In May 2019, CNN reported that we were at the beginning of a global mental health revolution. In January 2020, ITV launched a ‘mental wellness initiative’ labelled ‘Britain Get Talking’. Just over a year later, they aired Piers Morgan claims that he “didn’t believe a word” of Meghan Markle’s confession that she had contemplated suicide during her time with the Royal Family.
So what message are the media really portraying here – are they promoting open, honest discussion surrounding what was once Britain’s most taboo topic, or is this merely a front, sacrificed to the ultimate aim of driving profit?
We are all guilty of falling for a headline: Piers’ disrespect to Megan and mental illness was shocking – a significant step backward from the millennial drive for honesty and openness. Reading about it, then, does not seem shameful but in fact quite the opposite, with the need to keep up to date with news stronger than ever before.
Piers’ resignation from Good Morning Britain saw him replaced by Ben Shephard and a subsequent loss of 250,000 viewers. The message here, then, is clear – controversy sells. But at what point do we draw the line? Is it up to us, as consumers, to reject and ignore instances of hate and controversy churned out by the press? Or, must media outlets themselves factor in a moral boundary, sacrificing higher profits to support helpless individuals in the midst of a mental health epidemic.
This comes just a year after the tragic suicide of Love Island star Caroline Flack, who faced relentless media trolling in the years leading up to her death. She was attacked for dating former X-Factor contestant Harry Styles, on which she is a presenter, with the One Direction & Friends magazine painting her as a voodoo doll called ‘Grandma Caroline’. Following an alleged assault on her partner at the time of her death, Flack was swiftly dropped from ITV’s Love Island and media coverage of her private life soared as she was dubbed Caroline “Whack”. Her boyfriend Lewis took to social media in support of Caroline, and his warning bears all the more resonance months later as he pleaded with fans that “this is not a witch hunt this is someone’s life”.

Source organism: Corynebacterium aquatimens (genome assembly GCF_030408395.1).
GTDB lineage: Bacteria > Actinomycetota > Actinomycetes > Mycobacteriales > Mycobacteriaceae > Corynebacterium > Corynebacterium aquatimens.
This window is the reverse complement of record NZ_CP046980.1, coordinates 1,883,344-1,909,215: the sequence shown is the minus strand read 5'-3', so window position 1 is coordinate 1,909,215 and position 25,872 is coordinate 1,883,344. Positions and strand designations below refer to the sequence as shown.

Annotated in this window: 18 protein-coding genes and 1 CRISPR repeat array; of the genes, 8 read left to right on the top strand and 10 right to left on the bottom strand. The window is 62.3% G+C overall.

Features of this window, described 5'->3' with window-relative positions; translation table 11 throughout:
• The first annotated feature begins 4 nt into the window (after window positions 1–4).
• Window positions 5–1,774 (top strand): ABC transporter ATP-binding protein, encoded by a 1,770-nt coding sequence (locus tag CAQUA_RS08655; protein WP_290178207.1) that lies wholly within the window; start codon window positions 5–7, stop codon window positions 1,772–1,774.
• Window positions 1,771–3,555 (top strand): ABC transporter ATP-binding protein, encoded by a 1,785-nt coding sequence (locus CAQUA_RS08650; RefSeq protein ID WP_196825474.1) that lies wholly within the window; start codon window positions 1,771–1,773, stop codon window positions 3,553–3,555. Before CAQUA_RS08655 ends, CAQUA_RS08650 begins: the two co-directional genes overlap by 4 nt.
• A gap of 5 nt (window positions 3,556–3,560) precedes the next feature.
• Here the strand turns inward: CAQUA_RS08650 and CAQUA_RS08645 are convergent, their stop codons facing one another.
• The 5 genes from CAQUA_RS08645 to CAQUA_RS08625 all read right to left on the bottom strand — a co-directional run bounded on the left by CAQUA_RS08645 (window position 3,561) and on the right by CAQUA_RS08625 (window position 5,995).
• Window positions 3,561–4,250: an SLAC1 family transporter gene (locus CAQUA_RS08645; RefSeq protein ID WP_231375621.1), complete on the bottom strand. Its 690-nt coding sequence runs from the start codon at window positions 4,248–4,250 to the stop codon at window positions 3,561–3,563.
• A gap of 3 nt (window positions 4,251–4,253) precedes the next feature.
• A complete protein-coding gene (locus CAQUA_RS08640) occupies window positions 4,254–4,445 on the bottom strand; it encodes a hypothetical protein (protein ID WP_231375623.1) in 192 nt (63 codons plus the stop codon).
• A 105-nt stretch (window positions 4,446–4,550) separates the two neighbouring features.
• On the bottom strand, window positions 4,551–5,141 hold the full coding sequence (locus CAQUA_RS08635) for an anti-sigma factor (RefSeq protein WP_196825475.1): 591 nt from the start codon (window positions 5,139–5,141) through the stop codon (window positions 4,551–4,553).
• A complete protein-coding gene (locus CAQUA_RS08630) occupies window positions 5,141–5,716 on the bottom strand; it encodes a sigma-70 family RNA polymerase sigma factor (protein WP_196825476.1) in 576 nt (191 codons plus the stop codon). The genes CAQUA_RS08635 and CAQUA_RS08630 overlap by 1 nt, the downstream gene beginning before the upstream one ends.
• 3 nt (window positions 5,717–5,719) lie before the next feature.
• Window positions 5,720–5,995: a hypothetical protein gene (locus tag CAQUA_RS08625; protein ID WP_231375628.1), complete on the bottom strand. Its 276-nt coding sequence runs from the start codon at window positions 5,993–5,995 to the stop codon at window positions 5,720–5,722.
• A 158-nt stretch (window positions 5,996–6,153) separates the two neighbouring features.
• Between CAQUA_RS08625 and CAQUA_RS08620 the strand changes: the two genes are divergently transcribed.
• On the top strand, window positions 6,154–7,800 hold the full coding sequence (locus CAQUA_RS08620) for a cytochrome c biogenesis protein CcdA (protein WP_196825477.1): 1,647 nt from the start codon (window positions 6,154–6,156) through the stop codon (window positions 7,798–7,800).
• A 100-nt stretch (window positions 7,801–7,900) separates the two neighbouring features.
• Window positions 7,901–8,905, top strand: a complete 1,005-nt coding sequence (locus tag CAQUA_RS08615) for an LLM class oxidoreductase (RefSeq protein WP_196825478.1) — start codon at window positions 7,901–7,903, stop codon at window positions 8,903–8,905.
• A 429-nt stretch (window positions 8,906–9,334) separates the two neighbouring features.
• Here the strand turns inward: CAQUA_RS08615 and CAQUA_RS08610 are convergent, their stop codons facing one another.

TV producer Anna Blue claimed that whilst Flack wanted to be famous, she “wasn’t emotionally wired” to deal with it. But, in the wake of a multitude of celebrity suicides we must ask ourselves: should they have to be? Entering the public eye should not, and does not have to, mean the relentless invasion of privacy faced by Flack and many others.
The prioritisation of profit by the British media is morally reprehensible: too many times has a ‘be kind’ slogan been promoted for it to be quickly discarded following another scandal bound to gain media controversy and, of course, money.
If a global mental health revolution began in 2019, then in 2021 there is still a way to go. If media outlets respect mental health at all, then evidence is scarce and, at most, superficial. Mental wellbeing has been continuously and relentlessly sacrificed for the sake of financial gain. As such, if we are to endure any sort of revolution at all, change must come not via empty slogans but by genuine moral boundaries at the hands of the press. Until then, chances of restoring a sense of humanity in the way media is consumed seem drab, making it ever more likely that ‘one more time we’ll find out what’s worth more, people or money’ as Ali Smith suggested in her most recent novel Summer.
Header image credit: Indie100